Marian Anderson singing at Lincoln Memorial in Washington, D.C., April 9 before 75,000 persons. Washington D.C, 1939. Print. https://www.loc.gov/item/2009633558/.

My Country Tis of Thee. Performance at Lincoln Memorial. Video. Performed by Marian Anderson. 1939. https://www.youtube.com/watch?v=mAONYTMf2pk.

Oja, Carol. “Marian Anderson and the Desegregation of the American Concert Stage.” 2016-2017 Fellows’ Presentation Series at the Radcliffe Institute for Advanced Study, Cambridge, MA, October 20, 2016.

Van Vechten, Carl. “Portrait of Marian Anderson.” Van Vechten Collection. Jan. 14, 1940. Print.

The ‘Practical Idealism’ of “Porgy and Bess”

The day after the premiere of George Gershwin’s Porgy and Bess at the Colonial Theatre in New York City, a review of the performance appeared in the New York Times that would both articulate the positive aspects of the opera while also aptly summarizing its importance to American music. A portion of the opening paragraph reads:

“An audience which assembled, uncertain whether they should find a heavy operatic work or something more resembling musical comedy, discovered a form of entertainment which stands midway between the two. The immediate response was one of enthusiasm that grew rather than diminished as the evening progressed.” [1]

In other words, Porgy and Bess was an immediate hit because it successfully bridged the gap between the styles of European grand opera and American musical theater in the style of tin-pan alley. By extension, Gershwin was cementing his reputation as the quintessential American composer: a perfect combination of elite artist and regular American. While this synthesis may appear to be a contradiction, there are a number of descriptions in this and other contemporaneous reviews that support this statement.

A scene from the original Broadway projection of “Porgy and Bess”.

 

From the New York Amsterdam News:

“The first act represents George Gershwin’s most serious writing. It is Gershwin struggling for a greater expression, endeavoring to transcend into the world of great music. Contrapuntally speaking, he does. This is evident in the crap game fugue.” [2]

The author (Allen Gilbert) goes on to compare Gershwin to “Brahms, Bach, or Beethoven” for his clarity of theme in symphonic writing, effectively lifting him into a pantheon of greatness. Yet, Gilbert goes on to call the second act a “let down”, describing it as a musical side-show that more resembles a smorgasbord of primitive American music (hot jazz, broadway ballads, negro spirituals) than it does the work of a grand master. He attributes to Gershwin a false quote suggesting that opera is for the “masses” but that they cannot understand it if it’s not dumbed down for them.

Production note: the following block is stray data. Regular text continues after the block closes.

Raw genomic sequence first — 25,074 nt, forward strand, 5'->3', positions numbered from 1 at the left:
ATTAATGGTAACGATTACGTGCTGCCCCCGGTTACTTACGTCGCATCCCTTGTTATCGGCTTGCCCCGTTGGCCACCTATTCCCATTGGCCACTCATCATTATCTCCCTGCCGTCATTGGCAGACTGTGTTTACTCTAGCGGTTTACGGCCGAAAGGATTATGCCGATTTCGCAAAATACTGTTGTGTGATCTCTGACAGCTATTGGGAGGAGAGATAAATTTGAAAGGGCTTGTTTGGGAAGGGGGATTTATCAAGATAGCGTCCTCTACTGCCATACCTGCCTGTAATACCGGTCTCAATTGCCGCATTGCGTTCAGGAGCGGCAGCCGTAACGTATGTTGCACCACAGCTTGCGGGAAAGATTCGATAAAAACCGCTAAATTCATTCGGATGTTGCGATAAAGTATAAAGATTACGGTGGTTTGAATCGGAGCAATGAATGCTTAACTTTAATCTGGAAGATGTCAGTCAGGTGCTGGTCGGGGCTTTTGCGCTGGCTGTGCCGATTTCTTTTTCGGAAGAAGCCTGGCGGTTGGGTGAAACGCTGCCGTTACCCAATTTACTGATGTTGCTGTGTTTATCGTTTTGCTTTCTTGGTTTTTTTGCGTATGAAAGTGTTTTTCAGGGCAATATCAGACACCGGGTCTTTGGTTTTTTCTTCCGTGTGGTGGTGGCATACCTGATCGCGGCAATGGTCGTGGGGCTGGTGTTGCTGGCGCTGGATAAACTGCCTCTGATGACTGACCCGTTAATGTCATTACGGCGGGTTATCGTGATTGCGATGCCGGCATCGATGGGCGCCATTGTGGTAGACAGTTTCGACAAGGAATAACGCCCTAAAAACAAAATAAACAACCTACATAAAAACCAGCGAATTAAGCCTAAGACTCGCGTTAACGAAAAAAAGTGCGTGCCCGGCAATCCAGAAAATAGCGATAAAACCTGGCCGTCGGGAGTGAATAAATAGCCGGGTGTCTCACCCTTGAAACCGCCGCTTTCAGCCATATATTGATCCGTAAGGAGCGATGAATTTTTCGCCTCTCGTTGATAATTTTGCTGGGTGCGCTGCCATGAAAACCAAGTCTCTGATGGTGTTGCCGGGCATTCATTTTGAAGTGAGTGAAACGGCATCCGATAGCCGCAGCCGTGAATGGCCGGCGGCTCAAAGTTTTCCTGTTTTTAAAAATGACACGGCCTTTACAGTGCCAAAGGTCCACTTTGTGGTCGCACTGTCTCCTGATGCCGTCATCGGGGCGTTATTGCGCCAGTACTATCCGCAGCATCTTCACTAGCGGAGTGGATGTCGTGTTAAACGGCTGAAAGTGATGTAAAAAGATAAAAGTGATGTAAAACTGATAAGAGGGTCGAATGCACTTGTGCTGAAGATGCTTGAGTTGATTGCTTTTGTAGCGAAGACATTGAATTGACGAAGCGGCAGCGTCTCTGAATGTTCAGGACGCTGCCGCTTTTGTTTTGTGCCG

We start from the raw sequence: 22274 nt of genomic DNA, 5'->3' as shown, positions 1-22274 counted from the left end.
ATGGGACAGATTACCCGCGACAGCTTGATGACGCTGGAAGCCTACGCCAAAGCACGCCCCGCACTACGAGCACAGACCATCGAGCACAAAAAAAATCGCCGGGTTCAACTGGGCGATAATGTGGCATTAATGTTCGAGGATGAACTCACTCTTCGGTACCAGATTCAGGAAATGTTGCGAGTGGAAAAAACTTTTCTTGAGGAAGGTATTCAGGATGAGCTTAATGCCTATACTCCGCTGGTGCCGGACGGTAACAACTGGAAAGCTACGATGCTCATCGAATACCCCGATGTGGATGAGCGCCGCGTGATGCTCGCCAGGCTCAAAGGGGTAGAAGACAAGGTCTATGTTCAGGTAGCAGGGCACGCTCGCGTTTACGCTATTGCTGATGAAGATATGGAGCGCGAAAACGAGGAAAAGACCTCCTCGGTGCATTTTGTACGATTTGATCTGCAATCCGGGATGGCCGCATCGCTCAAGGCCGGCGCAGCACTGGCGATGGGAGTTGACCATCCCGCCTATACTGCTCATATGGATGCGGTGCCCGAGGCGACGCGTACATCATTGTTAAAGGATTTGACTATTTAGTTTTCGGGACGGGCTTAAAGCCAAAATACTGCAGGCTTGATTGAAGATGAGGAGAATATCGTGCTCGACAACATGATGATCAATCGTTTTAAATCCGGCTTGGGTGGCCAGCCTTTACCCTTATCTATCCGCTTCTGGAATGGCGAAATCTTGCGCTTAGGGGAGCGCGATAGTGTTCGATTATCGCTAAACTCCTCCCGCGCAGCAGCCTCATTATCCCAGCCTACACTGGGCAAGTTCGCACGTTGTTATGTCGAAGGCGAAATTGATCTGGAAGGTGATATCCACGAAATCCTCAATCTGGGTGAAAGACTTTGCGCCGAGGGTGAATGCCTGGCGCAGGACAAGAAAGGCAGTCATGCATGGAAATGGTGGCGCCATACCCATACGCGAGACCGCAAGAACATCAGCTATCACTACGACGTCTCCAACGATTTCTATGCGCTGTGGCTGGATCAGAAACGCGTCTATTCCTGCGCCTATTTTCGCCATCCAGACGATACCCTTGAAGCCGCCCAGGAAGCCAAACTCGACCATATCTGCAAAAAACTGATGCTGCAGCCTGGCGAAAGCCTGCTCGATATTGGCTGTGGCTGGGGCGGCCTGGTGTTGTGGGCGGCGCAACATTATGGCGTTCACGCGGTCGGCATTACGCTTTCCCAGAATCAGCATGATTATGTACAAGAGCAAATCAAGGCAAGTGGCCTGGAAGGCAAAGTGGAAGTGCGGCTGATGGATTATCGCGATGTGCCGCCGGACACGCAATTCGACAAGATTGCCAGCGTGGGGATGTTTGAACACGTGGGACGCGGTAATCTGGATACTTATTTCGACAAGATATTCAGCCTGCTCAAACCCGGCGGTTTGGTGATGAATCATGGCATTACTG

But it is the third act that truly shows Gershwin’s greatness, a “gathering together of the parts” that utilizes both ends of the spectrum without compromising on beauty and emotional power. It is with this in mind that the author crowns Gershwin as the “practical idealist”.

While this is a deserving title for the young composer, we can see quite clearly how mind-numbingly kitschy this is, yet another example of American determinism seeking out the next great musical representative for the U.S. of A. This is especially frustrating when we consider the most problematic yet simultaneously inspiring aspect of the work and its initial performances: its nearly all-Black cast. While the New York Times review emphasizes this historic achievement (even including it in the subtitle), the New York Amsterdam review doesn’t even mention it. The first lauds each cast member and the “characterizing detail” given to a normally inhuman and primitive setting; the latter lauds only Gershwin and his ability to humanize to black music without mention of the African Americans involved.

I don’t mean to suggest that Gershwin is responsible for this discrepancy, but it is worth remembering that in the evolving world of American art music in the early 1900s, Porgy and Bess may have been more akin to minstrelsy than to grand opera for many white audiences. Though an article in the Chicago Defender less than a month later claims that “race music is dignified” by Porgy and Bess, this primarily African-American viewpoint doesn’t necessarily reflect a popular perspective of the work. [3] While Gershwin’s “idealistic” genius and his roster of memorable songs is undoubtedly responsible for the works success, it is fascinating to see how the “practical” matters of the performances may have been ignored.


[1] Special to The New York Times. “Gershwin’s Opera Makes Boston Hit.” New York Times (1923-Current File), Oct 01, 1935. http://search.proquest.com/docview/101340968?accountid=351.

[2] Allen, Gilbert. “George Gershwin, Practical Idealist.” The New York Amsterdam News (1922-1938), Nov 16, 1935. http://search.proquest.com/docview/226210087?accountid=351.

[3] McMillan, Alan. “‘Porgy and Bess’ Scores on Broadway.” The Chicago Defender (National Edition) (1921-1967), Oct 19, 1935. http://search.proquest.com/docview/492522466?accountid=351.